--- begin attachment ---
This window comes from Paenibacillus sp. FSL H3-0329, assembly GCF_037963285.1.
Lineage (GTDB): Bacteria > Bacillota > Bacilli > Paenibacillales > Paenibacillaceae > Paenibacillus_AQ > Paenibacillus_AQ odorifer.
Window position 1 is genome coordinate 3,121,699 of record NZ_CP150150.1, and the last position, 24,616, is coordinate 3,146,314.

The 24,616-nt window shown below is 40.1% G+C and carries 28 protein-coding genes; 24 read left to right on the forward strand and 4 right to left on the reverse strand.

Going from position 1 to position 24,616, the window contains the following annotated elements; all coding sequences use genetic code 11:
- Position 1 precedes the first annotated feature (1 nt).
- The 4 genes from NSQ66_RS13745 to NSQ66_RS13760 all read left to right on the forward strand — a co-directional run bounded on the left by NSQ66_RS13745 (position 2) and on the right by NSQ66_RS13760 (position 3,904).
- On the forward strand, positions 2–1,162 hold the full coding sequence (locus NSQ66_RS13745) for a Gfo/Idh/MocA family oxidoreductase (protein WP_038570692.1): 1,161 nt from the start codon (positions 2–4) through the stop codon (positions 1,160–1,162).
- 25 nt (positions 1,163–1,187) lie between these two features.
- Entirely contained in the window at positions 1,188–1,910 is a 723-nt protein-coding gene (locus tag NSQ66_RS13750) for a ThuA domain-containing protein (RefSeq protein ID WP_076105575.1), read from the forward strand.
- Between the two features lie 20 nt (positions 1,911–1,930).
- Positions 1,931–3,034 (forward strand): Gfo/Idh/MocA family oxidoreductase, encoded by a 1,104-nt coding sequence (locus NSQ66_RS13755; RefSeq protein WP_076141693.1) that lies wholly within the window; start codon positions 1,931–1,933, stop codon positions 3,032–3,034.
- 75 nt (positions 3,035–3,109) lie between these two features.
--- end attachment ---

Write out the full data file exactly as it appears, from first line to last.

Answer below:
This window comes from Paenibacillus sp. FSL H3-0329, assembly GCF_037963285.1.
Lineage (GTDB): Bacteria > Bacillota > Bacilli > Paenibacillales > Paenibacillaceae > Paenibacillus_AQ > Paenibacillus_AQ odorifer.
Window position 1 is genome coordinate 3,121,699 of record NZ_CP150150.1, and the last position, 24,616, is coordinate 3,146,314.

The 24,616-nt window shown below is 40.1% G+C and carries 28 protein-coding genes; 24 read left to right on the forward strand and 4 right to left on the reverse strand.

Going from position 1 to position 24,616, the window contains the following annotated elements; all coding sequences use genetic code 11:
- Position 1 precedes the first annotated feature (1 nt).
- The 4 genes from NSQ66_RS13745 to NSQ66_RS13760 all read left to right on the forward strand — a co-directional run bounded on the left by NSQ66_RS13745 (position 2) and on the right by NSQ66_RS13760 (position 3,904).
- On the forward strand, positions 2–1,162 hold the full coding sequence (locus NSQ66_RS13745) for a Gfo/Idh/MocA family oxidoreductase (protein WP_038570692.1): 1,161 nt from the start codon (positions 2–4) through the stop codon (positions 1,160–1,162).
- 25 nt (positions 1,163–1,187) lie between these two features.
- Entirely contained in the window at positions 1,188–1,910 is a 723-nt protein-coding gene (locus tag NSQ66_RS13750) for a ThuA domain-containing protein (RefSeq protein ID WP_076105575.1), read from the forward strand.
- Between the two features lie 20 nt (positions 1,911–1,930).
- Positions 1,931–3,034 (forward strand): Gfo/Idh/MocA family oxidoreductase, encoded by a 1,104-nt coding sequence (locus NSQ66_RS13755; RefSeq protein WP_076141693.1) that lies wholly within the window; start codon positions 1,931–1,933, stop codon positions 3,032–3,034.
- 75 nt (positions 3,035–3,109) lie between these two features.